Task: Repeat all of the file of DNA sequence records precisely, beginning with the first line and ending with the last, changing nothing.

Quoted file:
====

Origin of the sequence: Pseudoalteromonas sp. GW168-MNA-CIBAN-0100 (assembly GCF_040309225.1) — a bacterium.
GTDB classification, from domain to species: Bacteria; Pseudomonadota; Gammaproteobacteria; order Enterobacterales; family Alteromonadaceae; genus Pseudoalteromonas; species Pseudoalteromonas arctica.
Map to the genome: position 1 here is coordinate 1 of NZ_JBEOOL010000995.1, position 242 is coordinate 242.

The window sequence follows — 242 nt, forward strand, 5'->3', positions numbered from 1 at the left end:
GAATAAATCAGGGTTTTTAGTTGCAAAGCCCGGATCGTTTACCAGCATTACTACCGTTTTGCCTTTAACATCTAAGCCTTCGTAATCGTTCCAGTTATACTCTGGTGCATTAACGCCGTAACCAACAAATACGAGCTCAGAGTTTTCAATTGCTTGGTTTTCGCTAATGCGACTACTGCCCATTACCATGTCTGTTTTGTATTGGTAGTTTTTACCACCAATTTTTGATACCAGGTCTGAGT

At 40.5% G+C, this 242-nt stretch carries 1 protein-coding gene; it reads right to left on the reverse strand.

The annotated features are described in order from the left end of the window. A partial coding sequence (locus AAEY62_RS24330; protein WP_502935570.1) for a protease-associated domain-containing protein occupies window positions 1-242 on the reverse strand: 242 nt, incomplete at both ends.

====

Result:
Origin of the sequence: Pseudoalteromonas sp. GW168-MNA-CIBAN-0100 (assembly GCF_040309225.1) — a bacterium.
GTDB classification, from domain to species: Bacteria; Pseudomonadota; Gammaproteobacteria; order Enterobacterales; family Alteromonadaceae; genus Pseudoalteromonas; species Pseudoalteromonas arctica.
Map to the genome: position 1 here is coordinate 1 of NZ_JBEOOL010000995.1, position 242 is coordinate 242.

The window sequence follows — 242 nt, forward strand, 5'->3', positions numbered from 1 at the left end:
GAATAAATCAGGGTTTTTAGTTGCAAAGCCCGGATCGTTTACCAGCATTACTACCGTTTTGCCTTTAACATCTAAGCCTTCGTAATCGTTCCAGTTATACTCTGGTGCATTAACGCCGTAACCAACAAATACGAGCTCAGAGTTTTCAATTGCTTGGTTTTCGCTAATGCGACTACTGCCCATTACCATGTCTGTTTTGTATTGGTAGTTTTTACCACCAATTTTTGATACCAGGTCTGAGT

At 40.5% G+C, this 242-nt stretch carries 1 protein-coding gene; it reads right to left on the reverse strand.

The annotated features are described in order from the left end of the window. A partial coding sequence (locus AAEY62_RS24330; protein WP_502935570.1) for a protease-associated domain-containing protein occupies window positions 1-242 on the reverse strand: 242 nt, incomplete at both ends.